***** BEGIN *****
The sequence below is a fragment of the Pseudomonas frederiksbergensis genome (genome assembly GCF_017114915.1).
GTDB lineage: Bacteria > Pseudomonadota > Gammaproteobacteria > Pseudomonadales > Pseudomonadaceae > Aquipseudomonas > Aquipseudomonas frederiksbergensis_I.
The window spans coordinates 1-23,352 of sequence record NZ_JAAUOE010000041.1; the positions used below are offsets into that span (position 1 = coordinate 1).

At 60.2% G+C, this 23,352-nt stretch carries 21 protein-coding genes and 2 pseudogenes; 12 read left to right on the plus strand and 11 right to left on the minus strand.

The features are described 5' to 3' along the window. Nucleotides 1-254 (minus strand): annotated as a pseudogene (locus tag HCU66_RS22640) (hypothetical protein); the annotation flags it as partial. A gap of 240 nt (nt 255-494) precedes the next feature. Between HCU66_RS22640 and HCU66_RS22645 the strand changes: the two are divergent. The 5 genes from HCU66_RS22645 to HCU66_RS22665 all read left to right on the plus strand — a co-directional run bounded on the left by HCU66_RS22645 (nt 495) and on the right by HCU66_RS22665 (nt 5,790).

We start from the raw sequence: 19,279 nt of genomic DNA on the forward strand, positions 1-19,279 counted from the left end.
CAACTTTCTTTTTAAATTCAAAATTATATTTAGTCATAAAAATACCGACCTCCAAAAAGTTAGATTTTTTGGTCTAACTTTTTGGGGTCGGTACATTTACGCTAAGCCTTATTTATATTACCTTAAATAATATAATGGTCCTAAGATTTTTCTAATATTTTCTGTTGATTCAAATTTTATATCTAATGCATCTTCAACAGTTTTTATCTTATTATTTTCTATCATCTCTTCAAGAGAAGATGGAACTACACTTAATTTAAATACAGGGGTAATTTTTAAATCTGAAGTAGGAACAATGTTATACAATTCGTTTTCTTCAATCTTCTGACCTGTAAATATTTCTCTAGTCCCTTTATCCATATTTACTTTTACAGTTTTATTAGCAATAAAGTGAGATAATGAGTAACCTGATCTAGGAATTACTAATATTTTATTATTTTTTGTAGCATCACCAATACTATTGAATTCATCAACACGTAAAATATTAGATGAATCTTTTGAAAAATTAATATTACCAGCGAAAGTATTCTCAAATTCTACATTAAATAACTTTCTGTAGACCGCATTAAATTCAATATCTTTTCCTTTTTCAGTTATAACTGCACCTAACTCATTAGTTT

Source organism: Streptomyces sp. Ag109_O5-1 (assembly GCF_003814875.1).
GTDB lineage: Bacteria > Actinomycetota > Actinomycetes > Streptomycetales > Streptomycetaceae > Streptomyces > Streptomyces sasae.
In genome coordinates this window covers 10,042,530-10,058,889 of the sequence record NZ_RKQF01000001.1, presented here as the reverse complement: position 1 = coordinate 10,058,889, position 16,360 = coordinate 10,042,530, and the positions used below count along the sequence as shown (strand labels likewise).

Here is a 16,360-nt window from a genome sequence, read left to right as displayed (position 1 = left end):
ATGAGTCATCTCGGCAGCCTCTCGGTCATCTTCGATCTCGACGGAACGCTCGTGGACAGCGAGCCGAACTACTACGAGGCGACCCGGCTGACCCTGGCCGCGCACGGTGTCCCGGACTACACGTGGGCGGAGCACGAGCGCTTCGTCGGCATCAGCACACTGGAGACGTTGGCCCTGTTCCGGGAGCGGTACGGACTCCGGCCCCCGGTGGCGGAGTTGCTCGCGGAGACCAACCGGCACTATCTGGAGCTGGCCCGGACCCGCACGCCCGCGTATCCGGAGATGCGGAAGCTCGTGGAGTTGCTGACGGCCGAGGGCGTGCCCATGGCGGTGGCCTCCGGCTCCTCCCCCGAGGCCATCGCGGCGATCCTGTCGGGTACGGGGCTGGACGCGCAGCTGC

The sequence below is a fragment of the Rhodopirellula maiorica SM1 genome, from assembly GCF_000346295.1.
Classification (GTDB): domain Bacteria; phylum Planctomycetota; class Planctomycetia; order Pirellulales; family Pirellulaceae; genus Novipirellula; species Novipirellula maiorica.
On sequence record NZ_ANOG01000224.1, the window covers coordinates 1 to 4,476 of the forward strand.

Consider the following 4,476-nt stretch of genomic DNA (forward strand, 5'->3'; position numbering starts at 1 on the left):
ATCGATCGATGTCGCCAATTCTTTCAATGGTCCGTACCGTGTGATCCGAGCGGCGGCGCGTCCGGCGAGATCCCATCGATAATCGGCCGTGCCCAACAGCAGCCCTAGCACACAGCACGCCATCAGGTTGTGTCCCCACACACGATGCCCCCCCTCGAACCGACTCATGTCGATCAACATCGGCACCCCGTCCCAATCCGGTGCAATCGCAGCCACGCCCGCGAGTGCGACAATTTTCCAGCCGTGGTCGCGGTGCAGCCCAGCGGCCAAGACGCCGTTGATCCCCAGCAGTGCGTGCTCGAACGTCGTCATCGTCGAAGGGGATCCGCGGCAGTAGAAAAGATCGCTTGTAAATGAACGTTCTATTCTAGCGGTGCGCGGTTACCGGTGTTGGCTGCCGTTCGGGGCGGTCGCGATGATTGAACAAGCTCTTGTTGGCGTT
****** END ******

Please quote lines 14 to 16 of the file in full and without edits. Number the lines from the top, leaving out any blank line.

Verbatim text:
Classification (GTDB): domain Bacteria; phylum Planctomycetota; class Planctomycetia; order Pirellulales; family Pirellulaceae; genus Novipirellula; species Novipirellula maiorica.
On sequence record NZ_ANOG01000224.1, the window covers coordinates 1 to 4,476 of the forward strand.

Consider the following 4,476-nt stretch of genomic DNA (forward strand, 5'->3'; position numbering starts at 1 on the left):